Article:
Over the years I’ve compiled a first aid kit + natural remedy checklist that makes it easy to respond quickly to common injuries and illnesses. Along with staples like elderberries and fire cider, one of my must-haves is bee propolis.
Made by honey bees all around the world, it has a long history of use for immune support, easing sore throats, oral health, wound healing and more. Made when bees mix plant resins with enzymes and beeswax, over 600 beneficial compounds have been identified so far.
Each batch varies in composition depending on what plants the bees used to make it, but thanks to some very resourceful bee alchemy all the different types (green, brown, black, yellow, etc.) seem to have similar therapeutic benefits.
In this study, a throat spray containing propolis significantly eased discomfort in participants with sore throats. It’s thought to help by:
- Soothing irritation via a wide range of antioxidant compounds (flavonoids, coumarins, and more)
- Helping to balance the oral/throat microbiome (1)
About The Ingredients
If you already have DIY propolis tincture on hand, this throat spray is very easy to make – just mix it with honey!
Raw local honey is rich in enzymes and beneficial microbes that are thought to positively influence the throat microbiome, and organic manuka honey is another great option because it contains high concentrations of antioxidants that calm irritation. (2) Whatever kind you have on hand will work, though.
One quick note: Depending on the consistency of the honey, you may need to thin the mixture with a little water to make it easier to spray. This is usually only necessary when the honey is very thick.
What To Buy If You Don’t Want To DIY
If you don’t have propolis extract (or prefer an alcohol-free extract instead of a tincture), there are some excellent pre-made options worth considering, too. They’re also a great choice for smaller kids who aren’t used to the strong flavors that often come with tincture-based sprays.
- Beekeeper’s Naturals – This version is made with just propolis extract, non-GMO vegetable glycerin and purified water.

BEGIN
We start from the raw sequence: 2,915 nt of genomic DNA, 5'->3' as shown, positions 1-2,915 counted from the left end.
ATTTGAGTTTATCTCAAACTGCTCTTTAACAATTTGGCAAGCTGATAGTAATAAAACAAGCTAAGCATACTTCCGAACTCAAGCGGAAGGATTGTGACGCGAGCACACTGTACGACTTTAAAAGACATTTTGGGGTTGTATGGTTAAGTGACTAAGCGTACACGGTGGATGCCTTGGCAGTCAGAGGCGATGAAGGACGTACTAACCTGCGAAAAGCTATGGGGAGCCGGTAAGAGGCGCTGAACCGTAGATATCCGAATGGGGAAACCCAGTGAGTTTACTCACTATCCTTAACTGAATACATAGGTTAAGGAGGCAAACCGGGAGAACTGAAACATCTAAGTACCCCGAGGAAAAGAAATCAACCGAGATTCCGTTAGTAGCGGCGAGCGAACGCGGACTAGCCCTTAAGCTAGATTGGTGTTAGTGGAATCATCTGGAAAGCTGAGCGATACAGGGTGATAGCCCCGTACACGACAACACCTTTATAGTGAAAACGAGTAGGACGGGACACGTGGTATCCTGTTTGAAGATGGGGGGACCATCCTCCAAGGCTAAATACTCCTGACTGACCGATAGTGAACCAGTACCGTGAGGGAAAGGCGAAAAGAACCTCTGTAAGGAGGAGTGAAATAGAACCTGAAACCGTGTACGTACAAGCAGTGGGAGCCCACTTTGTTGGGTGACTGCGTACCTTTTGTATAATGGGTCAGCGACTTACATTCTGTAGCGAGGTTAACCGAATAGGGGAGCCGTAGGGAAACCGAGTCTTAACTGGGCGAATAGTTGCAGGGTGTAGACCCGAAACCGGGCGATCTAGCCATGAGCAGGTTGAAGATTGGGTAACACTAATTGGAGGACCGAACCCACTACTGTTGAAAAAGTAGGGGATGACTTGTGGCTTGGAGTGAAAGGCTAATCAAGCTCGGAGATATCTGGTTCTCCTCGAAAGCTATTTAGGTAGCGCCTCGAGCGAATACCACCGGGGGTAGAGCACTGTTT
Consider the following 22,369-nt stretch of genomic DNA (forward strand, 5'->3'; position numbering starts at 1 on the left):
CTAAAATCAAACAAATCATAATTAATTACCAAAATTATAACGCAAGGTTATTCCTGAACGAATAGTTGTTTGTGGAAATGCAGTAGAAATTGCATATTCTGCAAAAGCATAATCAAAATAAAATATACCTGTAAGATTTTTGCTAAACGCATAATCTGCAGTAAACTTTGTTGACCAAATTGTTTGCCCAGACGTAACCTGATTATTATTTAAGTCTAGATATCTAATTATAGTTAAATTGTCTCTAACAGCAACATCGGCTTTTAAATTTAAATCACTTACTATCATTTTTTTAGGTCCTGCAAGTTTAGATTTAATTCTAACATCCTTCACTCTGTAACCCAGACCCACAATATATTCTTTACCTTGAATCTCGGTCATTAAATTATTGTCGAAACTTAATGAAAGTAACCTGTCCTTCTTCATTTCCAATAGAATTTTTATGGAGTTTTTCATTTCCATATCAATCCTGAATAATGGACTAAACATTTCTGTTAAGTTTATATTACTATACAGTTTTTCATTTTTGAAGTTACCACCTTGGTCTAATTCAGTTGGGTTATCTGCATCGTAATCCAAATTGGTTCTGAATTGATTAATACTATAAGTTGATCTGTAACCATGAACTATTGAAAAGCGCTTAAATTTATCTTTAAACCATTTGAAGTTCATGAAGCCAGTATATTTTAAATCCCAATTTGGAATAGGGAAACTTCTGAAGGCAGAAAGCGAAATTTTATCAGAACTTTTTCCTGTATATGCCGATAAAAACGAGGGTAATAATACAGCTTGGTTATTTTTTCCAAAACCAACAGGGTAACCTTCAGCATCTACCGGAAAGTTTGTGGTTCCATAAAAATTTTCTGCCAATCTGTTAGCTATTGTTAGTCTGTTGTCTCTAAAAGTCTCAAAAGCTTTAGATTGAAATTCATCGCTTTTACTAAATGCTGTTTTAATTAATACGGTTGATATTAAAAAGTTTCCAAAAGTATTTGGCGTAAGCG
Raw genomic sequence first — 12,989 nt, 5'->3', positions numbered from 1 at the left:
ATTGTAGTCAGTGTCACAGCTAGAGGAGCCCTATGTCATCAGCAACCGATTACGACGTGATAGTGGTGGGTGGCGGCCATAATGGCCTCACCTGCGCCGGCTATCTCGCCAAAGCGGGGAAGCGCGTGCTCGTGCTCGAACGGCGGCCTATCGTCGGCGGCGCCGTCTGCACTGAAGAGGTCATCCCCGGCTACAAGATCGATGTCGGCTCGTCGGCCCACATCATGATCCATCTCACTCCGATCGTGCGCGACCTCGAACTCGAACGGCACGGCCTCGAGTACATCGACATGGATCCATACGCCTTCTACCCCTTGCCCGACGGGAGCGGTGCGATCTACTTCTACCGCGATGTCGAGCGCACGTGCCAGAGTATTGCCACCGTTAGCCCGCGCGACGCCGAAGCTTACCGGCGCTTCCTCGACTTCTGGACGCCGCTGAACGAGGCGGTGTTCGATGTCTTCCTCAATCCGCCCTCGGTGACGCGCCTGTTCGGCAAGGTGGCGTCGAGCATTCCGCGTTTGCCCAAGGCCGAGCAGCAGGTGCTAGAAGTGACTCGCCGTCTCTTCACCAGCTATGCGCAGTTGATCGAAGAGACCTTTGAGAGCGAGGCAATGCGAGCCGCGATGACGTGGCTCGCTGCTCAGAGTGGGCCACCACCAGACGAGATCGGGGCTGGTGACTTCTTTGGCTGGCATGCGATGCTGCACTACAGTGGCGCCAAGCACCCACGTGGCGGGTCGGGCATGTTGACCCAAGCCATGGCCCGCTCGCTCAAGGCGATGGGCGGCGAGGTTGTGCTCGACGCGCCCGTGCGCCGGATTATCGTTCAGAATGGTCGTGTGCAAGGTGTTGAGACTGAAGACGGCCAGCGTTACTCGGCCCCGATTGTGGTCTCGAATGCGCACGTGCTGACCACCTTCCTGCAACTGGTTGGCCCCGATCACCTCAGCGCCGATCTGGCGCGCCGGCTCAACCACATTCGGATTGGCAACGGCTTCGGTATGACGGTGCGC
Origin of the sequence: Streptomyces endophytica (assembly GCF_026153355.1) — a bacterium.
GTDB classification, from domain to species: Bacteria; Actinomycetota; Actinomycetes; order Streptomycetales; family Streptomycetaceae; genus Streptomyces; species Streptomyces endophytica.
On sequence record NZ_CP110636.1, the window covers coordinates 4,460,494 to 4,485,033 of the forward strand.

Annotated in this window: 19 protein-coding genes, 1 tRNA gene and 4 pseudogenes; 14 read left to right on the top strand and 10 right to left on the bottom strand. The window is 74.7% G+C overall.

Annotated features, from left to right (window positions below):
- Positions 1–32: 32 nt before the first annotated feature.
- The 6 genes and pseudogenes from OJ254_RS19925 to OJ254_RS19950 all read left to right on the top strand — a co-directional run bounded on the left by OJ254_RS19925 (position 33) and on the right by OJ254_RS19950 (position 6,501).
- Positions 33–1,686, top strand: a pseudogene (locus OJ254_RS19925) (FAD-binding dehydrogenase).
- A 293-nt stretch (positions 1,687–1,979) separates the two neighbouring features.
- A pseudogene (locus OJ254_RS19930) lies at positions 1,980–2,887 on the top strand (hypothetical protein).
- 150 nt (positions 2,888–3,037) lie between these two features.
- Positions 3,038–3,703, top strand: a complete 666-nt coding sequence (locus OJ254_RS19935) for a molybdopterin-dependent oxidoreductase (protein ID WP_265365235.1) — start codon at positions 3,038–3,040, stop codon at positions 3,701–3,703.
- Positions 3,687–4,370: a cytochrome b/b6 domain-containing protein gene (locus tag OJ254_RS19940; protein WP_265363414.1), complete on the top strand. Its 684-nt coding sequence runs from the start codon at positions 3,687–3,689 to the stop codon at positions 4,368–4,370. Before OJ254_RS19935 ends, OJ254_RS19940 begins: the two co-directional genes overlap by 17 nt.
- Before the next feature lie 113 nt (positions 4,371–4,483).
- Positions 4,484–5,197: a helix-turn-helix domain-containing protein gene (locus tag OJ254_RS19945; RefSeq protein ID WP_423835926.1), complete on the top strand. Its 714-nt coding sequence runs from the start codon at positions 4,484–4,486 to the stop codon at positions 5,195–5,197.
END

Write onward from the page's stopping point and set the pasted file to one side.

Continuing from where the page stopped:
- Beekeeper’s Naturals for Kids – This version has all the ingredients listed above plus buckwheat honey. Despite having “wheat” in the name, buckwheat honey does not contain any gluten. It’s an antioxidant-rich honey that has been used in research to soothe throat issues. You can read more about buckwheat honey in this article.
- Beekeeper’s Naturals Nasal Spray – This formula blends propolis with xylitol, which helps increase the flow of mucus and cleanse nasal passages.
Before we get to the recipe, I want to mention that none of these statements have been evaluated by the FDA, this article is not medical advice, and it’s not meant to diagnose or treat any condition. If you have a question about whether any dietary supplement is right for you, please talk with a qualified healthcare professional. Okay, here it is!
DIY Bee Propolis Throat Spray
- 4½ tsp propolis tincture
- 4½ tsp raw honey or manuka honey
- purified water as needed (To make the mixture thin enough to spray. I would start with 1/2 tsp if needed and only increase if it is still not sprayable.)
- Add propolis tincture and honey to a measuring cup with a pouring spout.
- Whisk together until well combined, then pour the mixture into a clean, small glass spray bottle.
- When my kids or I have a sore throat, we use 2-3 sprays in the back of the mouth a few times per day.
More Sore Throat Home Remedies
Homemade Cough Drops With Honey & Lemon – The therapeutic herb in this cough drop recipe is slippery elm powder, which – when taken as a lozenge – transforms into a mucilaginous (gel-like) consistency that coats and soothes irritated throat mucosa.
Sore Throat Tea – This recipe incorporates herbs like marshmallow root, which help coat and soothe a sore throat.
Want more research-backed natural remedies?
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- Governa, Paolo (2019) Beyond the Biological Effect of a Chemically Characterized Poplar Propolis: Antibacterial and Antiviral Activity and Comparison with Flurbiprofen in Cytokines Release by LPS-Stimulated Human Mononuclear Cells
- Samarghandian, Saeed et. al. (2017) Honey and Health: A Review of Recent Clinical Research